does adept have a "package properties" menu item/icon?
no - it shows the packages required by the current version 2.2.1 but i can't see any way to find out the packages required by my previously installed version
do you still have the live cd? you could just boot it and try the upgrade
that diff is between the debian control file used for 2.1.x and that used for 2.2.x
so it should show exactly what you want, if you can read diffs in a debian control file :)
the live cd is an option - thanks
did you mean the package file at http://www.linuxcnc.org/emc2/dists/dapper/emc2.2/binary-i386/Packages
for a careful finishing cut on cast iron with carbide, what sfm?
I suppose i can just compare it's 2.2.1 entry with the entry for 2.1.7
I know it should be cut dry
dunno about carbide
the key IMO is a _sharp_ cutter
otherwise you'll get rubbing
and a non-uniform finish
I have a choice of new carbide inserts (face mill) or a handmade fly HSS flycutter
is the cut going to be very light (depth of cut)?
yes maybe .002 at a time
it should only take .004 altogether
buckie555, I meant this diff: http://cvs.linuxcnc.org/cvs/emc2/debian/control.in.diff?r1=1.22;r2=188.8.131.52
is this that vise cleanup?
turns out the base is flat(ish) but the top surface is twisty
and you know it is unhardened cast iron?
all I know is it's cast, and it cuts easily with a file
how do I tell for sure?
to be honest, I dunno
it might be cast steel, etc
still, cuts easily with a file...
ack, sorry to distract from emc talk
heh, thats ok
swpadnos - thanks for that - will take a look
the good part is it indicates about the same after clamping to the mill as it did on the surface plate
so its not deflecting when you clamp it down
seems within .0005 everywhere
the bottom seems quite flat (and the mill table must be too)
buckie555, you're welcome
the top is terrible, it would rock on the plate as the indicator swung back and forth .004
are you trying to determine flatness of a surface
independant of parallism
no, I want the top of the vise parallel to the bottom
i was watching this old lathe howto film, they were using cutters with like 1/4" nose radius for roughing cuts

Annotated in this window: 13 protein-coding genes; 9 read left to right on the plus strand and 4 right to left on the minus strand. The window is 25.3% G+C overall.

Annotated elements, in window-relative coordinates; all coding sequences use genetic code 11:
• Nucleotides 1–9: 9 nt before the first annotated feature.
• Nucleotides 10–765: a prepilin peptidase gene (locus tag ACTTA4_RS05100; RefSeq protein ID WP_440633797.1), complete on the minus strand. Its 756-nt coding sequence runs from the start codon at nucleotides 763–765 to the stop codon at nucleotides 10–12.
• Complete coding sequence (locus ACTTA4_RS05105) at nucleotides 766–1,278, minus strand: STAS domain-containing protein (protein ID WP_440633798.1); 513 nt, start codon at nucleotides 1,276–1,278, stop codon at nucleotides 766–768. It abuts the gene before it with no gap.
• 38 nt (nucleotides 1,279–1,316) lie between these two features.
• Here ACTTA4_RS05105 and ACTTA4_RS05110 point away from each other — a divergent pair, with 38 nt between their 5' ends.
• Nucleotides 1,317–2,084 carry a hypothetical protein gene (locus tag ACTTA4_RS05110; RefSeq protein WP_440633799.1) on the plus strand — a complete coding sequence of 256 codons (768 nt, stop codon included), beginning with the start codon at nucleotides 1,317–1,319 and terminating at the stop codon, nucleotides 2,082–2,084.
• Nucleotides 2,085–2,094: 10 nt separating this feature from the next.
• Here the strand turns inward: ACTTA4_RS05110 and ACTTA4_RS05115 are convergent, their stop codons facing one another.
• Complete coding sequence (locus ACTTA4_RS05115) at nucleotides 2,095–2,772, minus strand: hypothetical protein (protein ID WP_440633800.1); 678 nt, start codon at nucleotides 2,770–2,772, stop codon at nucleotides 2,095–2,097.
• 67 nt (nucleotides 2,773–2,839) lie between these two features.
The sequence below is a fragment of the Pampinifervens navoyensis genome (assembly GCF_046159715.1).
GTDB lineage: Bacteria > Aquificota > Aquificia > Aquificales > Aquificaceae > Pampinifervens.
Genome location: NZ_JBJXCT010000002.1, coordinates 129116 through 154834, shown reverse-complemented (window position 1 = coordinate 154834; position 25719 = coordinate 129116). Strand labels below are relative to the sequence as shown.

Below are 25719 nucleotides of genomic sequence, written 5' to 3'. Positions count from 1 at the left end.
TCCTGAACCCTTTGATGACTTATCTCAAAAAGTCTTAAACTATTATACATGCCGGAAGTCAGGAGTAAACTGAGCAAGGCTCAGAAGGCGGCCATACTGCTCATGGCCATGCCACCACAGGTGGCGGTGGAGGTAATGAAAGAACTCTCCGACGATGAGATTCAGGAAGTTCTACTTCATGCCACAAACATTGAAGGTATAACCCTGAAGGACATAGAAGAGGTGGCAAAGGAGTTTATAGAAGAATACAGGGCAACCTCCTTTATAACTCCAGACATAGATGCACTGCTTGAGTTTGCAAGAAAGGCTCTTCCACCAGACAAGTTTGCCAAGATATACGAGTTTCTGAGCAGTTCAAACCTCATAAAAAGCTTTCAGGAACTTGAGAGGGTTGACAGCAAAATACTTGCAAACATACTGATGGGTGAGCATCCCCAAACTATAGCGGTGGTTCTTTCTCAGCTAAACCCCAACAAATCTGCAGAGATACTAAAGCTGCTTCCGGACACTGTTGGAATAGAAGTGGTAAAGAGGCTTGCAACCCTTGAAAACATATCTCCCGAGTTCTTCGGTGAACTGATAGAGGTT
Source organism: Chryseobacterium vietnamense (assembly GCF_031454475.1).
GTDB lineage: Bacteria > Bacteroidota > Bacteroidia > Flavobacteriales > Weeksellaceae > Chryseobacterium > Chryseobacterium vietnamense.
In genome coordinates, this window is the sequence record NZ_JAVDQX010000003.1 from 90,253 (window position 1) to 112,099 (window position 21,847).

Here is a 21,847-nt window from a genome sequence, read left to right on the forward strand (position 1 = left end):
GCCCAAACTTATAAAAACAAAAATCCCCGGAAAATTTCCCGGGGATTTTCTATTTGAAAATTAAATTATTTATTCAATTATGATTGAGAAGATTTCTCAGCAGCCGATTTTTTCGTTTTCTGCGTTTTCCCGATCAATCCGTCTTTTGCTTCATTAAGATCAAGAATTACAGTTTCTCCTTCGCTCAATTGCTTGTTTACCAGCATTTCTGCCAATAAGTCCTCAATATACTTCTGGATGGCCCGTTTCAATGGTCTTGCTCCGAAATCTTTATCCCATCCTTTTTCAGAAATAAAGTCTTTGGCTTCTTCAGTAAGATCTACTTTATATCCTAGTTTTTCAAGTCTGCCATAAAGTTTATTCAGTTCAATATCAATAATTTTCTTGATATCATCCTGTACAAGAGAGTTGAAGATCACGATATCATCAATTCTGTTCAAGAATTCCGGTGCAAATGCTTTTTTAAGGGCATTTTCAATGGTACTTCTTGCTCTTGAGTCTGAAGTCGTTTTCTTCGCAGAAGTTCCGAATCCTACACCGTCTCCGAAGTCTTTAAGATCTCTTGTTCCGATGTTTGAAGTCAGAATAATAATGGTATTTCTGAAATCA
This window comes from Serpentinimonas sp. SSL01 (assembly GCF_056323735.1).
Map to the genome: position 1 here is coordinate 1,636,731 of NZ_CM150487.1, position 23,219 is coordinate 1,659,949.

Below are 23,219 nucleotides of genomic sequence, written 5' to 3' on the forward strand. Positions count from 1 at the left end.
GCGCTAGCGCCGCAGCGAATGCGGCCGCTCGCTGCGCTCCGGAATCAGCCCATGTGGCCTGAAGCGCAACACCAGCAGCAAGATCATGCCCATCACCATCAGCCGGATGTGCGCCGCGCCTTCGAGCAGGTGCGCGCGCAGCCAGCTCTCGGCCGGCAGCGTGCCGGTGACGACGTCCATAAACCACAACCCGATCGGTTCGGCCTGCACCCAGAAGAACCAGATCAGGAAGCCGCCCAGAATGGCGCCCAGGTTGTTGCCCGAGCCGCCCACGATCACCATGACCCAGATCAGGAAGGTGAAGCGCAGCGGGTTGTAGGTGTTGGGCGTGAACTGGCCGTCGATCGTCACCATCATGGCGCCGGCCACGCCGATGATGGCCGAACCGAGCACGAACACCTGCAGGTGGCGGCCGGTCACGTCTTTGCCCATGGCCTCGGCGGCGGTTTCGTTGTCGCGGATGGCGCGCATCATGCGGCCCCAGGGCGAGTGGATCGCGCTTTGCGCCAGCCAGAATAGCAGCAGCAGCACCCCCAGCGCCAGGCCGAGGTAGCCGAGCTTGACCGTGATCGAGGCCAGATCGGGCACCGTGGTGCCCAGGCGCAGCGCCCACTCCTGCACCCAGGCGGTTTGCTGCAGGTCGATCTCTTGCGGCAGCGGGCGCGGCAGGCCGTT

leaves a better surface finish when you use high feeds
and the chips just peel off smooth
big old lathes?
.050"/rev and up
no, not particularly. i think one of them was actually the same as mine (atlas 10")
interesting, I wouldn't have expected that on a smallish lathe
what was the depth
per rev, no idea
well i meant depth of cut
which you answered!
hot rolled steel bar
that is pretty neat
do you have the link?
will look, sec
there are a pretty good swath of smaller lathes that are fairly rigid
all used, though
gosh i hope i didnt dream this
i don't think you did
it was a link cradek posted, "how to run a lathe" films
that was done on a south bend 10"
"how to run a lathe"
yes but the other films have other lathes
i bet the logger just missed it
must be cast iron. it's making dust.
cant find the original link
that's definitely an atlas 10"
how big is that file, and is it on your DSL line?
70MB and yes, but i dont mind
the clear winner is HSS...
how many cuts did you have to take to find that out?
I was gonna suggest trials, but assumed you couldn't afford that
that's a pretty light cut
400rpm, one tooth = be very patient
i'm looking at the cut halfway through the vid
is there one more?
I hope it stays sharp through it all
toastydeath: I think cradek is talking about his vise reconditioning
nevermind my good sir
the ultra-slomo in that video is neat
well that was wildly successful
Your vice? How did it turn out?
within .0005 in every direction I can think to measure
after rotating it into place and mounting it
so about 1/10th the error I started with - not bad
Cutting bottom or the jaw ways?